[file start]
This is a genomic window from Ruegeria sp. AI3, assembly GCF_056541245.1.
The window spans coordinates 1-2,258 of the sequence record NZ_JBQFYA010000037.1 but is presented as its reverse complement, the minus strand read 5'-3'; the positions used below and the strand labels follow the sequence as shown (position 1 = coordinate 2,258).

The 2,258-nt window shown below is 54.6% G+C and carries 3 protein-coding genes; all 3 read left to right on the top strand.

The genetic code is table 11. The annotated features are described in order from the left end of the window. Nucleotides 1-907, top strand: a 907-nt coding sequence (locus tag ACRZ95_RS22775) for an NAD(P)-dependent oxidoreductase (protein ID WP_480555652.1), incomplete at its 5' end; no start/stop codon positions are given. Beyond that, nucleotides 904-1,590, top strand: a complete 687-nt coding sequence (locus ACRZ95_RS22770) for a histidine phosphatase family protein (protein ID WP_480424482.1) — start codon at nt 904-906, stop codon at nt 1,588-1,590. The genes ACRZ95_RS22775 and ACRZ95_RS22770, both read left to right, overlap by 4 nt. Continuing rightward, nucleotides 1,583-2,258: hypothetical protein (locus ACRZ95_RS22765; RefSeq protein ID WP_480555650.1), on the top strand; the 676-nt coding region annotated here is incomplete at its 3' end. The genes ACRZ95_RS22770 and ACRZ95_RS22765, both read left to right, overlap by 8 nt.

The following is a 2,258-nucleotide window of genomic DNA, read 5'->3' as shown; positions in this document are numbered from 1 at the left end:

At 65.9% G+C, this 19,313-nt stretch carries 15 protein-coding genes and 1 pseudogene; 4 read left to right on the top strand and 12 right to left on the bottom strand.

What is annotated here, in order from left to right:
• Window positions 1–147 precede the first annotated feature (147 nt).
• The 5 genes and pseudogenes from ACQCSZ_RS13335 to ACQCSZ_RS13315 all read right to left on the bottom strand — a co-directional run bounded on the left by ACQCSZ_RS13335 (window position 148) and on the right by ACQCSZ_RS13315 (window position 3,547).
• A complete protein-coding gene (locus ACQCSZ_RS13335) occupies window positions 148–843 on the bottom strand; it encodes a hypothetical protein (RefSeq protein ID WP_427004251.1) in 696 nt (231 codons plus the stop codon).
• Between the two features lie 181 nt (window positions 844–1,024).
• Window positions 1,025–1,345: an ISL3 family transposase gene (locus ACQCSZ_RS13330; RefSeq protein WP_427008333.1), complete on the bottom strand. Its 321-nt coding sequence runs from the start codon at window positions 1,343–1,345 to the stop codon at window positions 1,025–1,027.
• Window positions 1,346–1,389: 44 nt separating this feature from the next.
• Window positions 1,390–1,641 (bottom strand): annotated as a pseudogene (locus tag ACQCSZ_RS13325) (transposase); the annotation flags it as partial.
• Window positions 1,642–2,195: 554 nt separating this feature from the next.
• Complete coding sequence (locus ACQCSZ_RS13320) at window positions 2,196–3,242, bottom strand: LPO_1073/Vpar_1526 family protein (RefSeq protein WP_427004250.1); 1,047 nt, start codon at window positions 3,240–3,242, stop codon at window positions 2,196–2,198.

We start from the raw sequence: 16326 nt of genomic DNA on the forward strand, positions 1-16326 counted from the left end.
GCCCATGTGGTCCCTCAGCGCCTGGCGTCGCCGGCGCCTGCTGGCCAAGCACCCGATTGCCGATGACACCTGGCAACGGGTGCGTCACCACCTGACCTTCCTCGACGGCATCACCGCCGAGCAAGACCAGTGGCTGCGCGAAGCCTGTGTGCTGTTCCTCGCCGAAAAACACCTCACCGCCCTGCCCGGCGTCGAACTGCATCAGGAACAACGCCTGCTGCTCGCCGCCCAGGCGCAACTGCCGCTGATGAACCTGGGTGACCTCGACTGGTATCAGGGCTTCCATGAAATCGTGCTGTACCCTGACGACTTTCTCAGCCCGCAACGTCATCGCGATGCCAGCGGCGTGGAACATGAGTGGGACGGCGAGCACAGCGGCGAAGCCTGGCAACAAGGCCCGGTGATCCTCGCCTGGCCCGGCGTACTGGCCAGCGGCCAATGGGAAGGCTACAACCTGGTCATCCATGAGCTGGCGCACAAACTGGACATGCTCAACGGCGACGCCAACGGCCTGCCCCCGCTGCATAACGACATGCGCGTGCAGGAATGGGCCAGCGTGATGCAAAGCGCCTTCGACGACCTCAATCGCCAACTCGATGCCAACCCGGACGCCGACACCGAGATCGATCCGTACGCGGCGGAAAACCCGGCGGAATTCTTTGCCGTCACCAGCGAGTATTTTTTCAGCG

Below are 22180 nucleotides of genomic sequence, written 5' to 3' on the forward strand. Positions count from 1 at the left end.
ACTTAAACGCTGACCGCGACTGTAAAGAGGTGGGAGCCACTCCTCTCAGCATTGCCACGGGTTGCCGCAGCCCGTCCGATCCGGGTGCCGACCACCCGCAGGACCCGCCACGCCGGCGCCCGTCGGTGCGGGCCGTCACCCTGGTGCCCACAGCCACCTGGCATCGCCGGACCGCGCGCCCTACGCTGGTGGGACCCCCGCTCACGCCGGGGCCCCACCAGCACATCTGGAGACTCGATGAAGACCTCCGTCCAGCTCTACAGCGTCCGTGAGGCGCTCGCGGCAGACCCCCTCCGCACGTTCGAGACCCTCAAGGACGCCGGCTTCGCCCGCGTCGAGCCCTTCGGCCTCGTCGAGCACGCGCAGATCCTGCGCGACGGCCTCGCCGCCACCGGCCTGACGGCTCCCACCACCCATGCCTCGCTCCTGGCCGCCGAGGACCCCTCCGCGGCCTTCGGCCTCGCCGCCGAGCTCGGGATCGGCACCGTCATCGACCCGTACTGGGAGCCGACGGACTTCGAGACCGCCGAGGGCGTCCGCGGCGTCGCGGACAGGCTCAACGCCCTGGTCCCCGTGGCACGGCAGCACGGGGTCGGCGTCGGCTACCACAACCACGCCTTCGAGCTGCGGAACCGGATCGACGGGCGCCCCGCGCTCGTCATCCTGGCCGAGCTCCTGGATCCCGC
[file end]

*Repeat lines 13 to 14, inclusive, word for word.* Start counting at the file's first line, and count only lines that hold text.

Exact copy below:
• Window positions 1,346–1,389: 44 nt separating this feature from the next.
• Window positions 1,390–1,641 (bottom strand): annotated as a pseudogene (locus tag ACQCSZ_RS13325) (transposase); the annotation flags it as partial.